Monsoons responsible for more Himalayan quakes in winters than summers

January 5th, 2008 - 1:28 pm ICT by admin  

Washington, Jan 5 (ANI): New analysis by seismologists has indicated that monsoons might be behind the increased frequency of earthquakes in the Himalayan region in the winters as compared to the summers.

According to a report in Live Science, the study was made by Philippe Avouac of Caltech (California Institute of Technology) and his colleagues.

For years, seismologists had observed that far more earthquakes shook the massive Asian mountain range in the winter months than in the summer, but they couldn’t pinpoint the cause of this seasonal change.

But, a new study of GPS and satellite data presented last month at a meeting of the American Geophysical Union, has connected the increase in earthquake activity in the winters to the monsoon season that drenches the region each summer.

Satellite measurements of water levels in the rivers of the Ganges basin showed a strong seasonal change a 4-meter rise began at the onset of the monsoon season in mid-May, reaching a maximum in September, followed by a slow decrease until the next monsoon began.

As the monsoon rains swell the rivers of the Ganges basin, they increase the pressure bearing down on the region. As the rains stop and the river water soaks through the ground, the built-up load eases outward toward the front of the Himalayan range.

This outward redistribution of stress leads to horizontal compression in the mountain range later in the year, that triggers the wintertime tremors.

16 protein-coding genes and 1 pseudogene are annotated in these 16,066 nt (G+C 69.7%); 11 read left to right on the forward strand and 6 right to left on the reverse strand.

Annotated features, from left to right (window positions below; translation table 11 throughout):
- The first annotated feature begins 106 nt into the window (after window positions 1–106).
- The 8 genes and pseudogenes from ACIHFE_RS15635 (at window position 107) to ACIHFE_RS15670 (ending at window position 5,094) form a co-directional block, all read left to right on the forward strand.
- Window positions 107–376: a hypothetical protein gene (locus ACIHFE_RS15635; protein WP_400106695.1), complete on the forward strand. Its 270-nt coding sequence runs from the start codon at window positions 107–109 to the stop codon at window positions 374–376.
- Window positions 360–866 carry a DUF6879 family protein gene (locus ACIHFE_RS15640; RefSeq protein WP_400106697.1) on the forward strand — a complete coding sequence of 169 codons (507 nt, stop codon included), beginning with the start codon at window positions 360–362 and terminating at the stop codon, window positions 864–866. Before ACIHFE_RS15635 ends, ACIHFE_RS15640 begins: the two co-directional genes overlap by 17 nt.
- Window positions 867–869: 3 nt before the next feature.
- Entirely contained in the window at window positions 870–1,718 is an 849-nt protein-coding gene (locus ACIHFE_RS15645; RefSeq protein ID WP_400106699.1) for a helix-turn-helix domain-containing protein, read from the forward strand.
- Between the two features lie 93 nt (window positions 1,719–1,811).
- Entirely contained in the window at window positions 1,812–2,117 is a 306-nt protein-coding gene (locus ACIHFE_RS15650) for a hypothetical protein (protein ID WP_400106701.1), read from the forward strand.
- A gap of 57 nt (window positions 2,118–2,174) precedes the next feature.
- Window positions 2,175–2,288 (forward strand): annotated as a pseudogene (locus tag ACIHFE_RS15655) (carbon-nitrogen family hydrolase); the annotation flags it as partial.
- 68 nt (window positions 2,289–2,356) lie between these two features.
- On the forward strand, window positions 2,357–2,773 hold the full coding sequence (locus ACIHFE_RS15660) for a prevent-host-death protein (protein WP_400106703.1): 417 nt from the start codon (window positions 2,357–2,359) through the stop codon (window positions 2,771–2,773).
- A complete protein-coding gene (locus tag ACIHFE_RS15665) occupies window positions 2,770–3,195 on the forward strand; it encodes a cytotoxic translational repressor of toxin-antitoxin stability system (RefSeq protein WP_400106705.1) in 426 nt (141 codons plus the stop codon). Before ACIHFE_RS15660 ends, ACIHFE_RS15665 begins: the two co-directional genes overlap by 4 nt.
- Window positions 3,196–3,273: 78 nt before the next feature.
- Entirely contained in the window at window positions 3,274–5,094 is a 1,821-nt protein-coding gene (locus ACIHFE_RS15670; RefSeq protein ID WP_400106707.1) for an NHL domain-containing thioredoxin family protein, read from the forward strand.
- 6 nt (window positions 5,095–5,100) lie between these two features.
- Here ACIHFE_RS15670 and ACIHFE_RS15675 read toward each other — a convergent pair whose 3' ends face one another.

While changes in water levels elsewhere (usually by tides) have been proposed to trigger earthquakes, the Himalayan mechanism seems to be unique, Avouac told Live Science.

“Seasonal variation has been reported in other places, but I don’t know any other place where it is so strong or where the cause of the signal is so obvious,” he added.

After analyzing a catalog of 10,000 Himalayan quakes, the research team had earlier found that there were twice as many during the winter months (December to February) as during the summer.

For example, for magnitude-3 quakes, there were up to 150 per month in the winter, but only 75 in the summer. For magnitude-4 tremors, the winter average was 16 per month, while the summer rate fell to eight per month.

The numbers for larger, more damaging earthquakes would follow a similar pattern, said Avouac. (ANI)

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